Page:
Should we ‘still’ only have two genders? The current state of the gender binary in America.

Gender Binary:

Gender Dysphoria:


Stop Asking Me When I’m Going to Really Transition


In thinking about this week’s readings, I’m using the provocative question that Anne Fausto-Sterling asks at the beginning of chapter four of her book, Sexing the Body, to think about contemporary understandings of gender, sex and sexuality in the mainstream American media. Extrapolating an idea from Fausto-Sterling’s book, that scientific understandings, research and medical practices for biological sex are shaped by social understandings of sex and gender, how might current representations and changing ideas about the binary gender system in the U.S. led to shifts in the way that we research sex and gender today?


For discussion, I am providing examples from the work of one genderqueer, gender non-binary, gender nonconforming activist, to think about how the growing acceptance, and simultaneous attempts at regulation of diverse sexualities and gender expressions, are embodied and challenged in daily life. How do people who are non-binary reside within a binary system?

The first video is simply an explanation of the gender binary, doing so by comparing binary computer systems with the notion of binary people. The idea that people are not computers, they do not fit into a Manichaean model where they have to be one thing or another is an interesting question to consider as anthropologists. How do we capture the messiness of gender and gender identities in our work, especially when doing gendered studies on groups of people who identify primarily as men or women? Do we need to create separate categories for additional genders, or should we move to recognize fluidity of gender within the accepted binaries?

Also, it tangentially brings up another point that I find interesting in Fausto-Sterling’s book, which is the role of technology, specifically increasingly accurate medical technologies for identifying the binary sex of a fetus, or for “correcting” the sex of a child to become one of the two “normal,” accepted genders. How can we think about the continuously evolving role of technology in shaping our contemporary views on sex and gender? How much does technology shape our contemporary understanding of gender identity?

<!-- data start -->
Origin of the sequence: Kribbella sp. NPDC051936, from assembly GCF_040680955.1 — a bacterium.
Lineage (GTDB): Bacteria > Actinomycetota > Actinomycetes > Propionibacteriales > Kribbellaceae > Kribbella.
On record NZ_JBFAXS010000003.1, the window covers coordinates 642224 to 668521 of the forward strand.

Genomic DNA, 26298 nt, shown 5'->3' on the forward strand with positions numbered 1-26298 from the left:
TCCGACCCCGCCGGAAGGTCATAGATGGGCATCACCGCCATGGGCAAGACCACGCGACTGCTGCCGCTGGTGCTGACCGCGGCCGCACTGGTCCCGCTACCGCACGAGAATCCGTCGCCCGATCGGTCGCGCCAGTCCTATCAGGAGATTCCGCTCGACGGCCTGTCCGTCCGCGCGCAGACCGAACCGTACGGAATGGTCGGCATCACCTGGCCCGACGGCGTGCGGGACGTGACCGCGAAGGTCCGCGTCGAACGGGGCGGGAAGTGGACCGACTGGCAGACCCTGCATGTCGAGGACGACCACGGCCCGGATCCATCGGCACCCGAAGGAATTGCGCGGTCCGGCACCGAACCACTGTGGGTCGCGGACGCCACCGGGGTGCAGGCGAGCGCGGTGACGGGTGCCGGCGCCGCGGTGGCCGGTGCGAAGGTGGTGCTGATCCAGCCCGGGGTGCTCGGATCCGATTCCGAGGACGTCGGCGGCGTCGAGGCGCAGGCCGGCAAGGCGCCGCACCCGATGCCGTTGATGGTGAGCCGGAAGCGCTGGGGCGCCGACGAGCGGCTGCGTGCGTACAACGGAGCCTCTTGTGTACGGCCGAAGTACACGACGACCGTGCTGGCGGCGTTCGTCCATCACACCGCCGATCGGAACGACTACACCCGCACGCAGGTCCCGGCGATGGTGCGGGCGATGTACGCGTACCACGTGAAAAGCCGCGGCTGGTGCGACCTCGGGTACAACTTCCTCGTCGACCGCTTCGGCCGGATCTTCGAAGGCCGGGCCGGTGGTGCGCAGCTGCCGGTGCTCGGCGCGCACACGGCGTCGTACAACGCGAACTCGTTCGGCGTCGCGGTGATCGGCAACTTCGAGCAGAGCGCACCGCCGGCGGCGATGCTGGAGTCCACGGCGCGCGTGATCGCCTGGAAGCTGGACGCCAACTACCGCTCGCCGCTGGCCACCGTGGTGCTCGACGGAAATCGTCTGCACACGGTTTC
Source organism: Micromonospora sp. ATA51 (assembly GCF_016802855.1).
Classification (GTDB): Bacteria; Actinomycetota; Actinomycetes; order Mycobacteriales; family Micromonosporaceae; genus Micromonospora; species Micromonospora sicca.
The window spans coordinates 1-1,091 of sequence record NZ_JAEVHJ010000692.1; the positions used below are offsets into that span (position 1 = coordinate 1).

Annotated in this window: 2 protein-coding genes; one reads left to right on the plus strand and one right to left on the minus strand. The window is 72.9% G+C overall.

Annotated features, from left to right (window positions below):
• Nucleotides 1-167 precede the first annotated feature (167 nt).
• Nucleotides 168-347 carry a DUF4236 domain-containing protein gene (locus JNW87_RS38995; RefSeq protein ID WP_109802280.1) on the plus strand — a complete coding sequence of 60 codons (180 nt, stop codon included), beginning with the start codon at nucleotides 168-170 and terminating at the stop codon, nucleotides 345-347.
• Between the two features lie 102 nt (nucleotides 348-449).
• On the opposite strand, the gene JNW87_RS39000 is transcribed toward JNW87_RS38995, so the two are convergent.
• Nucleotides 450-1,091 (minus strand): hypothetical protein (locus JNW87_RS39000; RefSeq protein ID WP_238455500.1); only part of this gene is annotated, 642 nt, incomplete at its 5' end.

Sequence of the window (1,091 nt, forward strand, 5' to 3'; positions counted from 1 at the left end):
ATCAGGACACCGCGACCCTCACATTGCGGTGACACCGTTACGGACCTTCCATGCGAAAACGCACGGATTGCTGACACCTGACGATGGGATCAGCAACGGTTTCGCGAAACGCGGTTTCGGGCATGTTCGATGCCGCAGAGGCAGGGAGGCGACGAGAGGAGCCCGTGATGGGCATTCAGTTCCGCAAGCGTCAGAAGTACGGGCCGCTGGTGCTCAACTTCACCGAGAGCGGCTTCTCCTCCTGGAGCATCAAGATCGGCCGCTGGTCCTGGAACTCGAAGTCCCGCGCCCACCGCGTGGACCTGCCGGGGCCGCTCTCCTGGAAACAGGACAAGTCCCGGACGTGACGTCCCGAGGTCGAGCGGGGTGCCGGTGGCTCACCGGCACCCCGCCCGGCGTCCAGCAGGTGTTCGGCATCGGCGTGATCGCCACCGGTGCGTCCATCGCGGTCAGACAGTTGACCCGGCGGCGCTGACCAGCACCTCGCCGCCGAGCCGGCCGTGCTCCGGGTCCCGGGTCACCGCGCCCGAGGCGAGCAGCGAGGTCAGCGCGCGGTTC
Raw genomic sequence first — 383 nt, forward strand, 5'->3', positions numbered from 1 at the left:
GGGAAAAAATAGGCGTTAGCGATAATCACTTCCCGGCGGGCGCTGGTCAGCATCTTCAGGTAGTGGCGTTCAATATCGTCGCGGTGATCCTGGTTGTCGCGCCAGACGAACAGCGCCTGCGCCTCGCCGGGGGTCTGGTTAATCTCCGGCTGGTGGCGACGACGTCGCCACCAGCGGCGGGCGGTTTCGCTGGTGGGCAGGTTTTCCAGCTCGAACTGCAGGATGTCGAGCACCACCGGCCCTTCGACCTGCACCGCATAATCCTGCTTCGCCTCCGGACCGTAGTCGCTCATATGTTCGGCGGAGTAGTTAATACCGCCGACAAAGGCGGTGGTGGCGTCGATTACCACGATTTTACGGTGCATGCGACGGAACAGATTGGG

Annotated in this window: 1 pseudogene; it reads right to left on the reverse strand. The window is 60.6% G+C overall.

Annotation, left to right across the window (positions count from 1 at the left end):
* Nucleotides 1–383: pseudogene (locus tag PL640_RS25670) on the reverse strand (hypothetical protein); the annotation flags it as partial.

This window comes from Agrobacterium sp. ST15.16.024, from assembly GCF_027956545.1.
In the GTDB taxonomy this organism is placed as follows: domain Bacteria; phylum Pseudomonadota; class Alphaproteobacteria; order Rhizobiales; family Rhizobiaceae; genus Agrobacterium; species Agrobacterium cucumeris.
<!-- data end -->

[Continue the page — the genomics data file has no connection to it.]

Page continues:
The second video about gender dysphoria is a provocative comment on how understandings of gender vary, even among cisgender people. It specifically addresses how not inhabiting the “ideal” body type in our culture or having gendered behaviors that do not fit the masculine or feminine understandings of gender can cause body dysphoria in a wide variety of people. How can we use this idea of gender dysphoria as a more general phenomenon in American society, to consider elective procedures like plastic surgery, as a phenomenon of gender dysphoria? How does this reflect the ways that people think about their bodies, (such as in Scheper-Hughes’ discussion of body image 16-18), as both and a representation of their individual self, and as a social or symbolic representation of their gender identity?

Finally, I have included the last article about the process of transitioning, and the perception by others of a person who is gender non-binary and therefore has not “fully” transitioned into a binary recognizable gender or male or female. This discomfort/prejudice with people who are not quite male or not quite female is pervasive, and Fausto-Sterling addresses this as both a historical and contemporary concern, highlighting the dangers of inhabiting the space between male and female genders (110-1). The idea that people who are transgender are just transsexual people who have not yet transitioned yet to be fully male or female reflects the current state of the gender binary in America, and comes with social, physical, and legal risks of being “discovered” as not fitting within the gender binary.

As an example, consider this video The Daily Show made on Trans Panic and the legal and social persecution of trans people in the U.S.: . The targeting of trans people by the legal system essence criminalizes “being transgender.” Just inhabiting a transgender body, can be construed as criminal. How do we understand the physical and social violence inscribed on the bodies of people who cannot be easily categorized into our gender binary system?

Finally I will include some questions for further thought:

How does the gender binary function as a means of social inequality in the U.S.?

Is it possible to change social perceptions of transgender people without changing from a binary gender classification system?

How might the legal targeting of trans people, especially considering the incarceration rate, be detrimental to social perceptions and ultimately bias research on trans issues?

Can biological studies of transsexual or transgender bodies be useful for trans activism in the U.S.?

10 thoughts on “Should we ‘still’ only have two genders? The current state of the gender binary in America.”

  1. Thanks for all of the additional sources, Whitney!

    You might also want to read the Karkazis article in the E-reserves under this week’s class, if you haven’t already. It talks about gender assignment for infants born with ambiguous genitalia, and I found it to be interesting following the Fausto-Sterling chapters. It really poses the question, “should we ‘still’ have two genders” in a interesting light.

    There’s no real standard or consensus on what should lead to male gender assignment or female gender assignment among intersex babies, so decisions become biased and seemingly arbitrary, at times.

    I can’t understand why gender (re)assignment surgery is needed, at all, for otherwise healthy intersex babies. Similarly, I don’t understand the need for gender non-conforming to “pick one.”